Did the Prime Minister have a chance, in the many bilateral conversations he will have had at the European Council, to discuss the Chinese Premier Wen Jiabao’s visit to Europe at the moment—currently in London? Why will not the Prime Minister mention the name of Liu Xiaobo, the Nobel peace laureate who is in the Chinese gulag? Mrs Thatcher also raised the position of Sakharov in public and said, “Get him out of the gulag.” Will the Prime Minister take the opportunity now to say, “Liu Xiaobo should be out, not in prison”?
That is absolutely the Government’s view. I had very good meetings with Premier Wen this morning and a lunch with him and there has never been anything in the Britain-China dialogue that is off limits, including individual cases. Nothing is off limits, but it is right to have the dialogue at both the leader-to-leader level and the human rights level. As I said, nothing is off limits and we have a very frank relationship.
May I thank the Prime Minister for standing up for the important principle concerning the Dublin process? Does he share my concern about the people traffickers who are stuffing unseaworthy boats full of people and casting them adrift in the Mediterranean? Does he agree that more needs to be done to patrol that area? Were there any discussions about positive moves to attack that problem?
There were long discussions about this issue because the Mediterranean countries in particular feel extremely strongly that we have got to do more to strengthen borders and Frontex, which can help to secure Britain’s perimeter. Britain is fully supportive of that, and we are not in the Schengen area, which means that we are protected from some of the problems that Schengen countries are suffering from. I think we have the best of both worlds—backing the action taken at Europe’s perimeter while at the same time being able to maintain tough and strict border controls for our own country.
In the midst of all the other pressing issues on which the Prime Minister has reported from the European Council, was there any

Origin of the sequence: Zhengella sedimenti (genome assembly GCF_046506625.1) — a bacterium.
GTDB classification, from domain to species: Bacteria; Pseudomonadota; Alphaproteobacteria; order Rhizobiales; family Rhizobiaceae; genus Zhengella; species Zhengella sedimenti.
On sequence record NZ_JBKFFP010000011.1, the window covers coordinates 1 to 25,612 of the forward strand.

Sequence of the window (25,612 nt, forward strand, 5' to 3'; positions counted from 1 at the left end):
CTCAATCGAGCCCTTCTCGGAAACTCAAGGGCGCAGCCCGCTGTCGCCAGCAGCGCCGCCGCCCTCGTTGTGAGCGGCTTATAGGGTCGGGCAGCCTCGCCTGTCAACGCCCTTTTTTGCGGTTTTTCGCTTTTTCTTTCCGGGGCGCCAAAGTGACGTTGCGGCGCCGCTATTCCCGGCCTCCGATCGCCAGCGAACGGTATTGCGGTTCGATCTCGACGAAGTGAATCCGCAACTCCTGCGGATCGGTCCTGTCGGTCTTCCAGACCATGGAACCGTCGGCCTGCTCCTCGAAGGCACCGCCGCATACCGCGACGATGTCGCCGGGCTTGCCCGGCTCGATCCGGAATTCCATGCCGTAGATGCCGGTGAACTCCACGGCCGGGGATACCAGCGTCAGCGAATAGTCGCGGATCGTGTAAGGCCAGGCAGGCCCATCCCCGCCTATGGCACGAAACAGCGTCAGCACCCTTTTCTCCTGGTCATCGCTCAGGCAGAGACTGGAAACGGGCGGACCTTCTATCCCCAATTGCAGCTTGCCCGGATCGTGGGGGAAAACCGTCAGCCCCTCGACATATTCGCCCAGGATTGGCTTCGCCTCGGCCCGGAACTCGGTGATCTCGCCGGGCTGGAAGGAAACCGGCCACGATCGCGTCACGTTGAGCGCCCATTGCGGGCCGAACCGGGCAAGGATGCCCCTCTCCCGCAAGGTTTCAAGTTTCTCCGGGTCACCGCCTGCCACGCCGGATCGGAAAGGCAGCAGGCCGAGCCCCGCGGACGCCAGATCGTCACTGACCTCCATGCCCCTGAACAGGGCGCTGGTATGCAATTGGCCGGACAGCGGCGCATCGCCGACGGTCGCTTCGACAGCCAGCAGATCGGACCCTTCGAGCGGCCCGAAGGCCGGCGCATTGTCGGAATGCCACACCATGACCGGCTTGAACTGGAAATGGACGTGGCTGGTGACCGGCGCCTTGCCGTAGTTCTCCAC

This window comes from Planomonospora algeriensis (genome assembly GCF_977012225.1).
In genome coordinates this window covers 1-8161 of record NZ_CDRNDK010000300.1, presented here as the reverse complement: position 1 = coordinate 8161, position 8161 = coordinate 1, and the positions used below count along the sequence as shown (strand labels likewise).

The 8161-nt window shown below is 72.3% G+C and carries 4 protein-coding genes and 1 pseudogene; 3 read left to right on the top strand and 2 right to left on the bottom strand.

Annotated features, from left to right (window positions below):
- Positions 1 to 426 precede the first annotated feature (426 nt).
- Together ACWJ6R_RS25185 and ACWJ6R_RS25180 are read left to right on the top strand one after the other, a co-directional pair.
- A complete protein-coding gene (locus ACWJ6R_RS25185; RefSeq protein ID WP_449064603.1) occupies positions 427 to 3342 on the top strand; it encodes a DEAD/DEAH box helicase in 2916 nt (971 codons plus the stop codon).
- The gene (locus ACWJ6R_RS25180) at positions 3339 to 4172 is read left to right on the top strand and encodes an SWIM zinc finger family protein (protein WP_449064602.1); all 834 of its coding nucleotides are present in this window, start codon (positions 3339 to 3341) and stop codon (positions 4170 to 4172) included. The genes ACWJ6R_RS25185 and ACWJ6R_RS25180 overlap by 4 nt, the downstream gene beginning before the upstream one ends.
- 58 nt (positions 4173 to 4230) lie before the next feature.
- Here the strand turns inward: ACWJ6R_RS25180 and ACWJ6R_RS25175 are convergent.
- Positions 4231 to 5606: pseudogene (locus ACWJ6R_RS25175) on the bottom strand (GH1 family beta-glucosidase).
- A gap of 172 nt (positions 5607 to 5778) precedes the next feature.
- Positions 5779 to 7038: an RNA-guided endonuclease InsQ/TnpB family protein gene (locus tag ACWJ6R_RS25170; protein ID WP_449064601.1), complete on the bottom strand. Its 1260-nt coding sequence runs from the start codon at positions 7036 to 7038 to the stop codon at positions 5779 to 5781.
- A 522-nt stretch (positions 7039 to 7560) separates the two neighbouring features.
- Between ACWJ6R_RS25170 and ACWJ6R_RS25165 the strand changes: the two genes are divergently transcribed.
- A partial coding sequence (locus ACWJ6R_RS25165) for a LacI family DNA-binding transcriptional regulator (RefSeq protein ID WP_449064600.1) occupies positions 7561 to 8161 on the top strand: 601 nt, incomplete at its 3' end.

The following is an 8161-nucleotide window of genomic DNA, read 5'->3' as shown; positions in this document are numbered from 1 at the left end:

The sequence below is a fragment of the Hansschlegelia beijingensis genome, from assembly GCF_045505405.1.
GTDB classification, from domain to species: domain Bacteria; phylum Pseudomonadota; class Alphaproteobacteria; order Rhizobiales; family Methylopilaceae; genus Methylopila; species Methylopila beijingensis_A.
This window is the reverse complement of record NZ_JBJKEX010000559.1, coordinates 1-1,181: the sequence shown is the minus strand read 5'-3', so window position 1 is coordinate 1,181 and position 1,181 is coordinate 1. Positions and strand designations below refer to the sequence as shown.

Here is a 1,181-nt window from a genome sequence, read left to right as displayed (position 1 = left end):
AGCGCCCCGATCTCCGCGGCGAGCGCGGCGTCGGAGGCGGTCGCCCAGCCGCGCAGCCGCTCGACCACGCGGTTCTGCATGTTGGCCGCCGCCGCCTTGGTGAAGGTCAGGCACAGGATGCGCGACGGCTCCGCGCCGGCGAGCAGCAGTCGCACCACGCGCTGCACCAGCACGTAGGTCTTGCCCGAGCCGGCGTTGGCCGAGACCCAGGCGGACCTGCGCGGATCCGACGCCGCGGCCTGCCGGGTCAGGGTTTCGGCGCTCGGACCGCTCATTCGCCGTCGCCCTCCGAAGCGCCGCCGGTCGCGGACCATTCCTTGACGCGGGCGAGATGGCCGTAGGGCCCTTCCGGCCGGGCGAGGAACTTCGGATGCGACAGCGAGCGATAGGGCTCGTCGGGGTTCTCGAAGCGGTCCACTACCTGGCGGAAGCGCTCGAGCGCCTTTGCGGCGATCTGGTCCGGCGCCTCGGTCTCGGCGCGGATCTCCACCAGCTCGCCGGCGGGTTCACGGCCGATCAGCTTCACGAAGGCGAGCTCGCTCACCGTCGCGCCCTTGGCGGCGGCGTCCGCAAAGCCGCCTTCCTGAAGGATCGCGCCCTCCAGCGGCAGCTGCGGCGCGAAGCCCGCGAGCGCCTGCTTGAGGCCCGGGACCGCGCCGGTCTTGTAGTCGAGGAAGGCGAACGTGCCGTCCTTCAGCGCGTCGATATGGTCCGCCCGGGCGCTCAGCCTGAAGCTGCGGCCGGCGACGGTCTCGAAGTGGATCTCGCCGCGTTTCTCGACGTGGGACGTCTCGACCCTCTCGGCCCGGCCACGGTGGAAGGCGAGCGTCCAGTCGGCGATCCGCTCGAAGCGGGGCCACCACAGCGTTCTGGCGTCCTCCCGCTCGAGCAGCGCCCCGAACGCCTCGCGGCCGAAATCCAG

acknowledgement of the gathering ravages of conflict in parts of Sudan, the humanitarian crisis facing people there yet again and the plight of aid workers and journalists from Europe in that situation? Does the duty to protect extend to them?
The issues of Sudan were not discussed at the European Council itself, but they will be discussed at the Foreign Affairs Council that is coming up soon. I raised the issue of Sudan with Premier Wen today, because of the close relationship between China and northern Sudan. It is important that the terms of the comprehensive peace agreement are properly stuck to and that we deliver that and the two-state solution that is being put in place, in which Britain has played a constructive part.
I thank my hon. Friend for his question. As I said in my statement, so often at European Councils the Commission comes along with a list of things that countries should do, but does not ask enough, “What can we, the Commission, do to encourage deregulation and growth?” From 1998 to 2010, I think that 69% of new regulations came from Brussels. Clearly, Brussels needs to play its part in trying to exempt small businesses from at least some of those regulations. I shall keep pushing this agenda and I find growing support for it around the table at the Council of Ministers.
May I draw the Prime Minister’s attention to the conclusions of the European Council that there is recovery within the European zone, that that recovery is long and sustainable and that the Heads of State and the leaders of Governments will commit themselves, and have committed themselves, to do all that is necessary to ensure financial stability within the euro? Is that not in the interests of the United Kingdom?